The court also pointed to the husband’s lack of timely complaint: there was no time limit for completing the program, but she had undergone it in 2009, and had supplied the husband with a certificate of completion shortly after. Now (in 2012) it was late-in-the-day for the husband to complain that she had not participated in a 30-day program. He had waived the right to insist on strict compliance.
Next, the court turned to the remainder of grounds on which the husband relied, but first cautioned that the husband seemed to have misapprehended the terms of the order. In particular, the terms did not comprise a list of what affirmatively constituted “material change”; rather, it was quite the opposite, in that it simply stipulated those events that did NOT meet that threshold. As such, the husband still had the burden of proving, on a balance of probabilities, that a material change did exist in the circumstances and that spousal support should come to an end.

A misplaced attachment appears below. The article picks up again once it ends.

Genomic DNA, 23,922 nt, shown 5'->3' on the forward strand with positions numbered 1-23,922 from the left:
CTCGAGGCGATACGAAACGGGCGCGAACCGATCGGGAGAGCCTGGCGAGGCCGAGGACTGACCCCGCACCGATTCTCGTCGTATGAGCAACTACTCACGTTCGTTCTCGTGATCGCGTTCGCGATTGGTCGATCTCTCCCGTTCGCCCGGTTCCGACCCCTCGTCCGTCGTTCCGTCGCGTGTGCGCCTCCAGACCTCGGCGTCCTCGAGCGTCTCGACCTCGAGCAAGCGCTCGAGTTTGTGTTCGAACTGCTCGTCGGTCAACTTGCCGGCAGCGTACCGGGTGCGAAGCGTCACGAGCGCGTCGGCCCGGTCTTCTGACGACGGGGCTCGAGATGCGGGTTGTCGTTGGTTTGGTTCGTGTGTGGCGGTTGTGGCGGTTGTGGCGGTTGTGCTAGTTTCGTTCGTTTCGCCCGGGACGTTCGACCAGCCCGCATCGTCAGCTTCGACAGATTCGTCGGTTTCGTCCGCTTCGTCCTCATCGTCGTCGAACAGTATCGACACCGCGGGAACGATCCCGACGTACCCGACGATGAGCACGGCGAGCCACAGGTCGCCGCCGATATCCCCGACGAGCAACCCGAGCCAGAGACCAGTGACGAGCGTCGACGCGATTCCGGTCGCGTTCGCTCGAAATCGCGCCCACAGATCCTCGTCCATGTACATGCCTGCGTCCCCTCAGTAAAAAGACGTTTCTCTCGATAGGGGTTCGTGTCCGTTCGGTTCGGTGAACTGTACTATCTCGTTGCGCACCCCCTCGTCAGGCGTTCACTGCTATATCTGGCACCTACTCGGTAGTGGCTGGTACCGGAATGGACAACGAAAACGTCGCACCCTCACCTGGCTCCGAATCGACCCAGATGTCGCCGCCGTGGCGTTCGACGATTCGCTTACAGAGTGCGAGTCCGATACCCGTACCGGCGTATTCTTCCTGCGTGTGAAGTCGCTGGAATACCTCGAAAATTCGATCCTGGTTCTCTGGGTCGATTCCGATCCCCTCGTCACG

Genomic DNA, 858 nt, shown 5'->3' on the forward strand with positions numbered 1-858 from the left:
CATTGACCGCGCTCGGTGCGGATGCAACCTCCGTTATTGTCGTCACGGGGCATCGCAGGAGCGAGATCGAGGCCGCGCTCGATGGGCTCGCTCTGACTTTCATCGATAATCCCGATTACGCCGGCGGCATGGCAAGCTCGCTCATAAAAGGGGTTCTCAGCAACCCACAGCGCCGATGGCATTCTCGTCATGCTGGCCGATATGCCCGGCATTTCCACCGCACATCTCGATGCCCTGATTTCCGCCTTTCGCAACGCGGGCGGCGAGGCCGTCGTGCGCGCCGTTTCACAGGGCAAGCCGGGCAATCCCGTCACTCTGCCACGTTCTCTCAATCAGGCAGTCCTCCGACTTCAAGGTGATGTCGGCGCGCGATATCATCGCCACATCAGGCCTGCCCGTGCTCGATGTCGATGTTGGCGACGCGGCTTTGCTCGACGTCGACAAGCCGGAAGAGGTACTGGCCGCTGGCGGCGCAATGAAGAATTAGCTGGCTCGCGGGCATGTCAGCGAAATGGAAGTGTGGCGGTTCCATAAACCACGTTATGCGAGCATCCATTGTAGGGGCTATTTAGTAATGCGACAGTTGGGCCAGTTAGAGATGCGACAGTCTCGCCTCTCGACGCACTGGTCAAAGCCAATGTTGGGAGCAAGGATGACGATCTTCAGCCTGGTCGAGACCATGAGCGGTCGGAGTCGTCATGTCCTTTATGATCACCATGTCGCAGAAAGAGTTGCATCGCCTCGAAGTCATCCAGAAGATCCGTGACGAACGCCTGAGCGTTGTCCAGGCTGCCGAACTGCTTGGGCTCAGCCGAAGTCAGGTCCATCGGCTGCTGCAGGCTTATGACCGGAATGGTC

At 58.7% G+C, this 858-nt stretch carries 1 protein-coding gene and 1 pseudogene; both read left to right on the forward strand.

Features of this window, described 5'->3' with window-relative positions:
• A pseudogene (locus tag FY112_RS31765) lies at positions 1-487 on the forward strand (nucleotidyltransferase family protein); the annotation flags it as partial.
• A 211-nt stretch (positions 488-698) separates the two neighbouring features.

In this case, the court concluded that he had not done so.
This is because there was no evidence to show that the wife was earning more than the $20,000 cap. First of all – and despite the fact that she was living with a boyfriend – there was no proof that she was financially dependent on him to the extent that the husband’s support obligation should be supplanted. Nor was it appropriate in this context to add non-taxable income sources such as OSAP student assistance and other special assistance to the wife’s total income.
Finally, as to the question of whether the wife had been living with another man for more than three months, the court found that the husband had indeed established this fact on the evidence, but that nonetheless he was not to be relieved of his spousal support obligation. The court wrote: